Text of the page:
We came out of Peter’s trailer and went to the set, which was a 3-acre site with a lot of sexual things going on. (Caligula was the first major motion picture to feature eminent actors in a film with explicit sex scenes.) And we’d not seen anything, any of this, because we’d been stuck in Peter’s motor home all night. We came out and I have never seen anything like it in my life. We came out and found there were 300 naked people there, and it was all going on. Mind-boggling. I don’t know how they got these people to do it, I have no idea!

In our scene, Peter had to take a prop knife and pretend to stab an actor under his breastplate armor, into a (SFX) rubber ball, something like a beach ball stuffed with chicken gizzards and red wine, so that (when it’s cut) it’s supposed to look like the entrails of the man pouring out. Peter goes up with his sword and real subtle (here he makes a wildly drunken and very exaggerated upward swinging motion), VROOM! Misses the special effects ball completely! But the breastplate flies up and hits the guy smack in the nose, and (instead of bursting) the beach ball goes, boom, boom, boom, and bounces away, and the 300 naked people all around are just speechless, there’s utter silence on the set.

Peter, he looks down amazed, and with those brilliant blue eyes of his looks up at me and says, “I think she’s dropped her ****ing handbag.”

So, there you are, I had some weird ones on the set.

Question: What did you think of your time on TANK GIRL?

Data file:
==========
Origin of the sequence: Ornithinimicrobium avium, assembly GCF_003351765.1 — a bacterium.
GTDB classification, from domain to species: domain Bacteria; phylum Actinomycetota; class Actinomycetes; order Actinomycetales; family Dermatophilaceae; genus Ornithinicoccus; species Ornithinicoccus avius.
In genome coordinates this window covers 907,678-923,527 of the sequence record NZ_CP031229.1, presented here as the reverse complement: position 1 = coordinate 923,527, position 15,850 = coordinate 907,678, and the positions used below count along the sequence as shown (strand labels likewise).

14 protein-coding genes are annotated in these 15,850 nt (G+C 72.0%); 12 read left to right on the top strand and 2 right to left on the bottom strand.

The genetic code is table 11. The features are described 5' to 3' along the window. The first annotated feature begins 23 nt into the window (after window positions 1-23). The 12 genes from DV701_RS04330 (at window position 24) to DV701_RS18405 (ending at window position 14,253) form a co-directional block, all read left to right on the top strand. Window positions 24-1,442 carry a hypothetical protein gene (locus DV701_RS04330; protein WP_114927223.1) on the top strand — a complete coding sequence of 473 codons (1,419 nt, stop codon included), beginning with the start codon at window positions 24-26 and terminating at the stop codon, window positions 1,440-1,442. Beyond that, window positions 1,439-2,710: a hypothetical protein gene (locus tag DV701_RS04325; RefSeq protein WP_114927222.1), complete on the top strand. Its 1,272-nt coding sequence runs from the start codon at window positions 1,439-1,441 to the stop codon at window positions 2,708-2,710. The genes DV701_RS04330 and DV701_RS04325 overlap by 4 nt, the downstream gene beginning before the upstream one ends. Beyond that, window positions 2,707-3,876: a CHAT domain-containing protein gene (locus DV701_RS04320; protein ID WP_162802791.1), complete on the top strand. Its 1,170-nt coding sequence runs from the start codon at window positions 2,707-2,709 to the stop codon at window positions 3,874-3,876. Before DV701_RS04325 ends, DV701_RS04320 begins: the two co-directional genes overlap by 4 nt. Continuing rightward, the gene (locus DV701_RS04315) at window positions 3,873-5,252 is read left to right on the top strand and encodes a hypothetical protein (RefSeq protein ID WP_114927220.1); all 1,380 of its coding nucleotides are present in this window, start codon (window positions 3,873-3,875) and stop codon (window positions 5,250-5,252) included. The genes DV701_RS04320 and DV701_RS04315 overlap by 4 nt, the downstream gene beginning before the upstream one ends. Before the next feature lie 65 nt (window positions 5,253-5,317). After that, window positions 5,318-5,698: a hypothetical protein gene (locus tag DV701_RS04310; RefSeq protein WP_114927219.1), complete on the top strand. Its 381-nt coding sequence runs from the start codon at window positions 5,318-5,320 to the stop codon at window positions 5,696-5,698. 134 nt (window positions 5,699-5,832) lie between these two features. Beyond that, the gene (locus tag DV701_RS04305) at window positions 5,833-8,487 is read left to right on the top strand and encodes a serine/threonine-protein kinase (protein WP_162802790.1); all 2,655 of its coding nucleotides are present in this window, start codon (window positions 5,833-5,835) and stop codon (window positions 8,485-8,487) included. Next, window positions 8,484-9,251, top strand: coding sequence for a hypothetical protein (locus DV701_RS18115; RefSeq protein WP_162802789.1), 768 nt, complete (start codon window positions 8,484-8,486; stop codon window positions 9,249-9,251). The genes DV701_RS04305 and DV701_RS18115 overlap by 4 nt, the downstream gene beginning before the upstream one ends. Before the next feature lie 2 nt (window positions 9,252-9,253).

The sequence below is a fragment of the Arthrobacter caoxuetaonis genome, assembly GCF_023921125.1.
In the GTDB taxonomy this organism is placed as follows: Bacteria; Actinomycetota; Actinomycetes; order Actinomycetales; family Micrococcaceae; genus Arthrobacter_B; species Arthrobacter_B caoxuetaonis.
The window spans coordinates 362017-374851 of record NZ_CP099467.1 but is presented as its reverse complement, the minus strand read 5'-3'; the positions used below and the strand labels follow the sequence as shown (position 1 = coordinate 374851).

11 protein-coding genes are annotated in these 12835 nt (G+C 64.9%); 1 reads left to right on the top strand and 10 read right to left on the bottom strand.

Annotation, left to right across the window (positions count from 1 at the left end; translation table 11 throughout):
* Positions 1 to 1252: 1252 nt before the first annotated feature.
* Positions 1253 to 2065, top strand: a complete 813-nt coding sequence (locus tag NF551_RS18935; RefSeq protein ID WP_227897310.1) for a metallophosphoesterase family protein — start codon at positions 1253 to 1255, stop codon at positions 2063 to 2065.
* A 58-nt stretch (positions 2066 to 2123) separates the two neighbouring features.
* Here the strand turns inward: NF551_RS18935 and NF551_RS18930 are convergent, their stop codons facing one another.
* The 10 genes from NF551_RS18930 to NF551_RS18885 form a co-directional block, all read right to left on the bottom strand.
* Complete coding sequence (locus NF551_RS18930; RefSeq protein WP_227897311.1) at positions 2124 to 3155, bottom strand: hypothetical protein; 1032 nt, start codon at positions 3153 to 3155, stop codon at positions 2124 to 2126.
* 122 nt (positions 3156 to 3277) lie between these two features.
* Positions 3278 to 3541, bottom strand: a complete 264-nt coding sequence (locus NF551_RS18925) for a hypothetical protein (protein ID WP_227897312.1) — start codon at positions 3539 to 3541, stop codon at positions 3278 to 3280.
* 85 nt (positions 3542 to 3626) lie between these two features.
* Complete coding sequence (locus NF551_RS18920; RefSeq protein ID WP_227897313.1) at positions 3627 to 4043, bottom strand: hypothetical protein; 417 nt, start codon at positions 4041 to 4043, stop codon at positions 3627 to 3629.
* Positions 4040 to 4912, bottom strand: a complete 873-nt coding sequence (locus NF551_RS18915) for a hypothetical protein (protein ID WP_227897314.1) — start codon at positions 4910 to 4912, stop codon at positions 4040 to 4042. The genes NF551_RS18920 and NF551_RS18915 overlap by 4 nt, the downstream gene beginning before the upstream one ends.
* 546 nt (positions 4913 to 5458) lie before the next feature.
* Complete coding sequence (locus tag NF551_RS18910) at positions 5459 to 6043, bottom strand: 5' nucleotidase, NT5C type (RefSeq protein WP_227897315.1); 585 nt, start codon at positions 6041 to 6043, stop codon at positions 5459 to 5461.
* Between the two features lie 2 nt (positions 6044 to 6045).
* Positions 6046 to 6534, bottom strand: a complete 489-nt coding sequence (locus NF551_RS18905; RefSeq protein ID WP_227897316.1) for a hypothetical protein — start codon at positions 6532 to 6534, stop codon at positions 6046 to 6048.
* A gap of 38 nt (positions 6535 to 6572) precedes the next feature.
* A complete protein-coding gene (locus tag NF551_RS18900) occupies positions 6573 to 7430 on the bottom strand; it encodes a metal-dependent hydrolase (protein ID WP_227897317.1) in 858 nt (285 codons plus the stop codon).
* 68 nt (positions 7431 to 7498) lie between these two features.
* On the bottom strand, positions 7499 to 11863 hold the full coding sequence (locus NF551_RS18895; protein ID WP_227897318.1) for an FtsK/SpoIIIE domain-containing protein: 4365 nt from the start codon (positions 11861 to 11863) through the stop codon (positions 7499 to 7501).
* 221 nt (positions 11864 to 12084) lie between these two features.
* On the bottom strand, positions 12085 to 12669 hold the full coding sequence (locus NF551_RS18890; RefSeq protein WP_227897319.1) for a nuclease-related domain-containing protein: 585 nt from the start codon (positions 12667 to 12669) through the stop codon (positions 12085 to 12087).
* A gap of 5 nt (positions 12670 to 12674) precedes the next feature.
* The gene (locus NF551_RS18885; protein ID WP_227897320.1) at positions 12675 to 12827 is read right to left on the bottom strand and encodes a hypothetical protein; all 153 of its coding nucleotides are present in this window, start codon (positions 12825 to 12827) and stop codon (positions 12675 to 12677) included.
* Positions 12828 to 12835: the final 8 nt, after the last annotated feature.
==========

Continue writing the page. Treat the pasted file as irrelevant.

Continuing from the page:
Well, we shot it in Tucson in a copper mine, and it was about 131° degrees during the day. But I love Lori Petty, she is really talented and just perfect for that part. I can’t complain about my own role, I had fun doing it. But it’s sort of a cult movie, isn’t it? Wow, that’s basically the story of my life, isn’t it? Never in a hit, always a cult. (laughter)

Question: Most recently you used your voice for the beverage POM Wonderful…
Ah, POM Wonderful! I have a LOT of it in my refrigerator at home. (laughter) It’s brilliant! And it’s supposed to be good for you, that is, if you believe all the ads. (mischievous smile)

Question (from a child): In every movie you do you’re mostly a bad guy. Couldn’t you just be a good guy?
Well, I have played a few good guys, not very many. You should see TIME AFTER TIME (1979), ask your mom to rent that, I’m a good guy in that one. Thanks for coming up, buddy. (In an aside to the audience) Isn’t he something? You’ve got trouble with this one! Never work with small children…or dogs!

Question: Your character in Fallout 3 (action role-playing game) is supposed to be from rural Kentucky…
Did you like Fallout 3? I haven’t got a clue about it because I haven’t even played the game. Who do I play, the President of the United States, right? And I turn out to be a robot, right? Okay. (turns to audience) Have I screwed it for everybody now? Well, I just based (the character) on “W”. That’s all. (laughter) I love doing those video games.

Question: What was it like working on (the futuristic action thriller) DOOMSDAY?